Blood Sugar

Blood sugar or glucose levels are important because these levels can tell us whether or not our pancreas is functioning well among other factors, and more importantly, if we have diabetes.

Diabetes is a disorder of metabolism, the way our bodies use digested food for growth and energy. Most of the food we eat is broken down into glucose, the form of sugar in your blood. Glucose is the main source of fuel for the body. After digestion, glucose passes into the bloodstream, where it is used by cells for growth and energy. For glucose to get into cells, insulin must be present. Insulin is a hormone produced by the pancreas, a large gland behind the stomach.

When we eat, the pancreas is supposed to automatically produce the right amount of insulin to move glucose from blood into our cells. In people with diabetes however, the pancreas either produces little or no insulin, or the cells do not respond appropriately to the insulin that is produced. Glucose builds up in the blood, overflows into the urine, and passes out of the body. Thus, the body loses its main source of fuel even though the blood contains large amounts of glucose.

Millions of people have diabetes mellitus, commonly called diabetes. You may be surprised to know that many of these people don’t even know they have it. Diabetes is a serious disease and should not be ignored. If you have it, correct treatment can help you live a long and healthy life.

If you have diabetes, your body can’t make or use insulin. Insulin helps change sugar into energy to keep you alive. There are different kinds of diabetes, but the main ones are Type 1 and Type 2.

Type 1 Diabetes

This type of diabetes is mostly found in children and young adults. If you have type 1 diabetes, your body does not make insulin and you must take insulin shots every day.

You May:

  • urinate often
  • be very thirst
  • be very hungry
  • lose a lot of weight
  • be very tired
  • be irritable
  • have blurred vision
  • have trouble seeing

Type 2 Diabetes

Most people with diabetes have this form of the disease. Type 2 is usually found in people over 45, who have diabetes in their family, who are overweight, who don’t exercise and who have cholesterol problems. It is also common in certain racial and ethnic groups (African Americans, American Indians, Hispanics) and in women who had diabetes when they were pregnant. If you have type 2 diabetes, your body cannot make enough insulin or correctly use it. Treatment is diabetes pills and sometimes insulin injections, as well as diet and exercise.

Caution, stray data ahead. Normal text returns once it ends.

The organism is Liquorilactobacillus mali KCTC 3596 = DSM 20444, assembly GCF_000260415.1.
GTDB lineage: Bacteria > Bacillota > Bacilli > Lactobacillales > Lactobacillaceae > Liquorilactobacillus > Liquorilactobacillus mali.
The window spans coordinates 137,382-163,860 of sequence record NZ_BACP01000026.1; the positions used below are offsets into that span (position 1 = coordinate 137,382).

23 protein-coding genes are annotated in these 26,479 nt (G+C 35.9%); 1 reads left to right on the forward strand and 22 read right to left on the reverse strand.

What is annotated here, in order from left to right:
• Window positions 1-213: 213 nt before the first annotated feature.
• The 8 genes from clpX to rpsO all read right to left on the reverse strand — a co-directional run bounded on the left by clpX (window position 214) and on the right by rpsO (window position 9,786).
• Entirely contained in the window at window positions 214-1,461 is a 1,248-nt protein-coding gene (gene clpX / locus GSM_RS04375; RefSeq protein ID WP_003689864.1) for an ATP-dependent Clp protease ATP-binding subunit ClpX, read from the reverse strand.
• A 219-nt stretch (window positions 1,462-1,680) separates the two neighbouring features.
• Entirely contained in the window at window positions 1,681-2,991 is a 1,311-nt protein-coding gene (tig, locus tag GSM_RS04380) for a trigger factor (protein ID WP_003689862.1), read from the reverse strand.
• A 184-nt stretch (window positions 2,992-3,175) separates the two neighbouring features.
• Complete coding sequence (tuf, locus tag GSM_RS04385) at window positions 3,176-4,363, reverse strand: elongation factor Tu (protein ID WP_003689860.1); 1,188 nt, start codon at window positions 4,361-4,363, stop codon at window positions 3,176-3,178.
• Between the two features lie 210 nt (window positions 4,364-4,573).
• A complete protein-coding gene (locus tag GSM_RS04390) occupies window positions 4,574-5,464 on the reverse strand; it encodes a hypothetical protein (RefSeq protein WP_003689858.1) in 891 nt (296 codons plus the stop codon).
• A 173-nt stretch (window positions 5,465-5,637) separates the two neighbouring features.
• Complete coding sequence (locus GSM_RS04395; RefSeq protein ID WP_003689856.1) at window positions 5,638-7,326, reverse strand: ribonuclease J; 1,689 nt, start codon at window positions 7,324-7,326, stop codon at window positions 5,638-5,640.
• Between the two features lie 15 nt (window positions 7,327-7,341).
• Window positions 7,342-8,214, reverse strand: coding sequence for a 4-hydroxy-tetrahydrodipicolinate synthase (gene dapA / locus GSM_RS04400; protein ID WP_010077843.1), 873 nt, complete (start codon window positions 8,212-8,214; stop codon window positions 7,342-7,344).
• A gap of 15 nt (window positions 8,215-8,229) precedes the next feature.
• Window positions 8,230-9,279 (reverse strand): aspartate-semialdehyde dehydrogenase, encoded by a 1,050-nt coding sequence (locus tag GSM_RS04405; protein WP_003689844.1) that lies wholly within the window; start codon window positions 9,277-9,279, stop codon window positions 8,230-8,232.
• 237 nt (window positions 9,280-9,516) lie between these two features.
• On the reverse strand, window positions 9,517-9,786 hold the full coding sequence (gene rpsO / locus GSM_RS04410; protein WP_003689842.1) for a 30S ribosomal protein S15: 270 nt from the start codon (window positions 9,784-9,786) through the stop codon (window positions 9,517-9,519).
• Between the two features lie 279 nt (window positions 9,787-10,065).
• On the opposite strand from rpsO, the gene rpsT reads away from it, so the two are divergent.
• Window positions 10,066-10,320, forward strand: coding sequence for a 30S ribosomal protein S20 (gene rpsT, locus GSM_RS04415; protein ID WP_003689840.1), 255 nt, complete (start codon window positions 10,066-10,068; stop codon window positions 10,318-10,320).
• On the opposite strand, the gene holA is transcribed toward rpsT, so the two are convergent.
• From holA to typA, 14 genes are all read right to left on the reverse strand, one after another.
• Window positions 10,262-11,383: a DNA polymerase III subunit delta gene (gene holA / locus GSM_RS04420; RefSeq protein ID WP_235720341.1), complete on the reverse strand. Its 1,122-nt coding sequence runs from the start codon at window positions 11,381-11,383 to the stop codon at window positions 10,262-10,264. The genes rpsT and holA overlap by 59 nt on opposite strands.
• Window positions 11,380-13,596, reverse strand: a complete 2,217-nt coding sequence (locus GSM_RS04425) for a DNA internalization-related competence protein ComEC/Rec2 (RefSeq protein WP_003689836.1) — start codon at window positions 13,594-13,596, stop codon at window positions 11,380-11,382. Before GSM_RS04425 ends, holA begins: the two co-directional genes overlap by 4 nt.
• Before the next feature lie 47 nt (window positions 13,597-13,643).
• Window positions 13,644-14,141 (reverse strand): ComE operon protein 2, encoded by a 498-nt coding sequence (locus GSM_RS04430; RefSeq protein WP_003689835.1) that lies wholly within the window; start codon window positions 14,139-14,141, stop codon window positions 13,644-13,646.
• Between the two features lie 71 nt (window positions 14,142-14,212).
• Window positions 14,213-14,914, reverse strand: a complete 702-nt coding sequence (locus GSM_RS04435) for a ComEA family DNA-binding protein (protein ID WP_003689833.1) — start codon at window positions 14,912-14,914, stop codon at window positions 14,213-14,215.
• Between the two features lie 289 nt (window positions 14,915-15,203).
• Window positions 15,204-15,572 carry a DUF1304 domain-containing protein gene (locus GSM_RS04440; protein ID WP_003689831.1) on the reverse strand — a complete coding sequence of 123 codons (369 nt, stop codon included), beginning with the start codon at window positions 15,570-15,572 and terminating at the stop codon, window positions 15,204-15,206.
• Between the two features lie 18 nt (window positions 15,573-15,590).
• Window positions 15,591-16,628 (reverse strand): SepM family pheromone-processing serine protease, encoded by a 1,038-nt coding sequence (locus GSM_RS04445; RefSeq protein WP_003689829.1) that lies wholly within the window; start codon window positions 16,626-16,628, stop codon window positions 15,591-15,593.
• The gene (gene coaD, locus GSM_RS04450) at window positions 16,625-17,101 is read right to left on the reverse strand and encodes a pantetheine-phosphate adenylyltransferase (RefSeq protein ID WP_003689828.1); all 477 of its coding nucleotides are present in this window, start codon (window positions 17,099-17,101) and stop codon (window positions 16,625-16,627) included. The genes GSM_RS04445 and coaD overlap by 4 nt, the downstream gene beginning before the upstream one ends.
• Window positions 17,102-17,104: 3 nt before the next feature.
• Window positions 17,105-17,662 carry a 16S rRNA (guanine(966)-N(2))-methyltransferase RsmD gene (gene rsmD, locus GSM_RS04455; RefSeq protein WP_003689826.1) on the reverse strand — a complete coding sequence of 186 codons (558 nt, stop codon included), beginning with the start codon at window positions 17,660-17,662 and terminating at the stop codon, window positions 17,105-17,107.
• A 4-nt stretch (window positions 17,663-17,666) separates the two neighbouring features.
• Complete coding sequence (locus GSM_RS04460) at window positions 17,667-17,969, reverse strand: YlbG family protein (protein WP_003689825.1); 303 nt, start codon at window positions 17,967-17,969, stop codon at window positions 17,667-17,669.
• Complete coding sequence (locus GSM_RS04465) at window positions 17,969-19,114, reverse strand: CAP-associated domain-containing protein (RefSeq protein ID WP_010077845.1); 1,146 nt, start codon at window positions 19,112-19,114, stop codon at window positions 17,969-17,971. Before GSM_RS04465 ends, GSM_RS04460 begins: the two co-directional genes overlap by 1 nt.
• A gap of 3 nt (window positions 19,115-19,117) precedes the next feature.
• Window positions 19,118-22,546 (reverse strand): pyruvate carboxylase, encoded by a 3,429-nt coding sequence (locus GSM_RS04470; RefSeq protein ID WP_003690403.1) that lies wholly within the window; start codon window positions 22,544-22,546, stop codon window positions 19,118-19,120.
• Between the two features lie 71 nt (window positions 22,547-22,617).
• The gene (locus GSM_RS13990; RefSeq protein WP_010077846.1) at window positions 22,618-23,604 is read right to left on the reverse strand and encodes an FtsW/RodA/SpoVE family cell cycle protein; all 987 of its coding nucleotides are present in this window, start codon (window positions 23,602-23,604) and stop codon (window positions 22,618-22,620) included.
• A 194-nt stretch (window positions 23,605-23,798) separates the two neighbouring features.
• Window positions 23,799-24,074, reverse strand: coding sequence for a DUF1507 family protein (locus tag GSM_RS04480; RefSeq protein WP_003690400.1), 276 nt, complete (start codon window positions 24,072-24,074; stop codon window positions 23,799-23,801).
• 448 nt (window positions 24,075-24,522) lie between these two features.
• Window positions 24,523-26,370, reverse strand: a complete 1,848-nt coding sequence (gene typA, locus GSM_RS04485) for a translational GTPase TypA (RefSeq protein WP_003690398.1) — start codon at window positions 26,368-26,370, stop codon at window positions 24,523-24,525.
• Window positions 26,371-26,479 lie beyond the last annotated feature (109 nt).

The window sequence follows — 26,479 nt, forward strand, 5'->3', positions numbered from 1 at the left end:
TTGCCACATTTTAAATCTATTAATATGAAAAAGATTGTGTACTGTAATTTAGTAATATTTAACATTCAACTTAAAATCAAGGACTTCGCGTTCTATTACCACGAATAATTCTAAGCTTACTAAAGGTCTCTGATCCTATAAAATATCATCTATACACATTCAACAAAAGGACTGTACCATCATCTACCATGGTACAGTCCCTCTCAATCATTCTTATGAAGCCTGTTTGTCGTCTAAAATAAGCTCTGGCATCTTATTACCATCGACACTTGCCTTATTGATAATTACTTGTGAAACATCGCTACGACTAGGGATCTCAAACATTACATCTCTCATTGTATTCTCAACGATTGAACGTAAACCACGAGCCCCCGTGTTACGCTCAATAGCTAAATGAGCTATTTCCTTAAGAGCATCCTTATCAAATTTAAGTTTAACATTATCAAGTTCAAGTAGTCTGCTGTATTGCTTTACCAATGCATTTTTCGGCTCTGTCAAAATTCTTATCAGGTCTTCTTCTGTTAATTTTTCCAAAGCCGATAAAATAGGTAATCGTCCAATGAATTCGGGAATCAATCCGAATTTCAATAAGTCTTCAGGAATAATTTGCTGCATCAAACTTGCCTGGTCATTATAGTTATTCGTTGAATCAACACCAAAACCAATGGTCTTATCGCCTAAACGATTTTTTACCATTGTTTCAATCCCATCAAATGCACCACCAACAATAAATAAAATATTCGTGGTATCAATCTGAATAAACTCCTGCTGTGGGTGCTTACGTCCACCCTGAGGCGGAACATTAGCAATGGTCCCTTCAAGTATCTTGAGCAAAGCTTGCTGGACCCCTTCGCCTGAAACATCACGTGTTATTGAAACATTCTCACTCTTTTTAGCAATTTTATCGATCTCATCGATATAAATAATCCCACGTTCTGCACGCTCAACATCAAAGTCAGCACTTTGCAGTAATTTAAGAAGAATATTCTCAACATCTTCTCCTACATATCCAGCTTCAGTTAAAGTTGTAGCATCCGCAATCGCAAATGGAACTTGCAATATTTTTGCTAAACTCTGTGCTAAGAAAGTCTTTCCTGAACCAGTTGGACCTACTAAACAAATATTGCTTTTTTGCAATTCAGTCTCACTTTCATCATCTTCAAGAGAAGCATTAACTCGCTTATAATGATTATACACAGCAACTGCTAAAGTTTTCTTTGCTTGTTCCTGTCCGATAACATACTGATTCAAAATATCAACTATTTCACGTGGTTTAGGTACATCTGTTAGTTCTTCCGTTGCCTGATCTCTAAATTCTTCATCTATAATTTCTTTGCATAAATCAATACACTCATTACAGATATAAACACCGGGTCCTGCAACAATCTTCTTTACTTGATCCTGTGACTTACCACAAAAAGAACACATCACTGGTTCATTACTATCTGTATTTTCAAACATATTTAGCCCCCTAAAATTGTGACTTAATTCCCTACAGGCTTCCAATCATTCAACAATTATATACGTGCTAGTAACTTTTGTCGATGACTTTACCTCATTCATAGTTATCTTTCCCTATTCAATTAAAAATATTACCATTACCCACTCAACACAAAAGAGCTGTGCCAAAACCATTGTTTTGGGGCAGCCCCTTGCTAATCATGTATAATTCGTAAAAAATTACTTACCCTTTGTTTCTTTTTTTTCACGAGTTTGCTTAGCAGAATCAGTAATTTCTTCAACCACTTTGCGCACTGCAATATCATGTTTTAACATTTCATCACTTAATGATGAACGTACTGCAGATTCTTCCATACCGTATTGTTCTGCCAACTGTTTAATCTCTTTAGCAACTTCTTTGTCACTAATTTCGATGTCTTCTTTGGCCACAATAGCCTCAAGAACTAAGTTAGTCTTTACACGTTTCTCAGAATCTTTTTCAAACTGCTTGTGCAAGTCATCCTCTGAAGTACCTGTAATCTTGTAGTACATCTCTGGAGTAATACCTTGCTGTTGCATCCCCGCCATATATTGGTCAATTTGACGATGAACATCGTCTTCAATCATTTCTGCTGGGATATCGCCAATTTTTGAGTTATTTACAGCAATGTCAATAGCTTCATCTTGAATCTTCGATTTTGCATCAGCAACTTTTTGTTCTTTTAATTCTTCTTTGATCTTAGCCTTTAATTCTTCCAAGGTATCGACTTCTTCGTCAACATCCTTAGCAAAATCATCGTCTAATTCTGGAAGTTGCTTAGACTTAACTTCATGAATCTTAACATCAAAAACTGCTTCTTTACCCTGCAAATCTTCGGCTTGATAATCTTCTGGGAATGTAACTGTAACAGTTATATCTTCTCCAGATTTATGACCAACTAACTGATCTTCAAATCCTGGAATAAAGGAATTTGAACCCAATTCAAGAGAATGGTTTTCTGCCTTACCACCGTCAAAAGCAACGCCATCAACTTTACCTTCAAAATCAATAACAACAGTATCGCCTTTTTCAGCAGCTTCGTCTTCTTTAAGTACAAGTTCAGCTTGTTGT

You May Have:

  • any of the symptoms of type 1 diabetes
  • a lot of infections
  • cuts or bruises that heal slowly
  • tingling or numbness in the hands or feet
  • skin, gum or bladder infections that keep coming back

Controlling Diabetes:

Daily monitoring and careful control of blood sugar levels are the most important steps to take for people with diabetes. If not treated, diabetes can cause:

High blood sugar (which could make you thirsty, tired, lose weight, urinate often, give you infections that won’t go away)
Many serious health problems (which could injure your eyes, kidneys, nerves, heart)

Warning: Low Blood Sugar People with diabetes may develop low blood sugar because their blood has too much insulin or other blood sugar-lowering medication or from not eating enough food. It is important to follow the eating and medication schedule your doctor has prescribed to avoid low blood sugar. Low blood sugar could make you shaky, dizzy, sweaty, hungry, have a headache, have pale skin color, have sudden mood or behavior changes, have clumsy or jerky movements, have difficulty paying attention, feel confused, or have tingling sensations around the mouth. Taking Care Of Your Diabetes

The best way to take care of your diabetes is to make sure the levels or amount of sugar in your blood are near the normal range. This will make you feel better and help you stay healthy. Your doctor will tell you how often to check your blood sugar level. To do this you will need to take a drop of your blood and place it on a special test strip. Then a device called a blood glucose meter, which measures the amount of sugar in your blood, reads the strip. Writing down this level, along with the time and date, will help you see how well your treatment plan is working.

Remember:

A person’s blood sugar level rises after eating any meal that contains carbohydrates or protein. Table sugar (also called sucrose) counts as a carbohydrate. Artificial sweeteners, such as saccharin and aspartame (NutraSweet), do not count as carbohydrates or fats. They make food taste sweet, but they do not raise blood sugar levels and have little or no calories.

To Help Control Diabetes

Eat well-balanced meals-healthy foods in the right amounts, will keep your weight under control and help manage your diabetes.

Your body needs foods from the four main food groups every day:

  1. Fruits and vegetables (oranges, apples, bananas, carrots, and spinach)
  2. Whole grains, cereals, and bread (wheat, rice, oats, bran, and barley)
  3. Dairy products (whole or skim milk, cream, and yogurt)
  4. Meats, fish, poultry, eggs, dried beans, and nuts.

Note:

Too much fat and cholesterol in your diet can be very harmful to people with diabetes. Foods that are high in fat include red meat, dairy products (whole milk, cream, cheese and ice cream), egg yolks, butter, salad dressings, vegetable oils and many desserts.

Can You Do Anything Else?

Exercise-is important for good diabetes control and usually lowers blood sugar and may help insulin work better. Exercise and a healthy diet can also help you take off extra pounds if you are overweight.

Warning:

Check with your doctor before starting any exercise program. You may need a snack before or during the activity to avoid having low blood sugar while you exercise.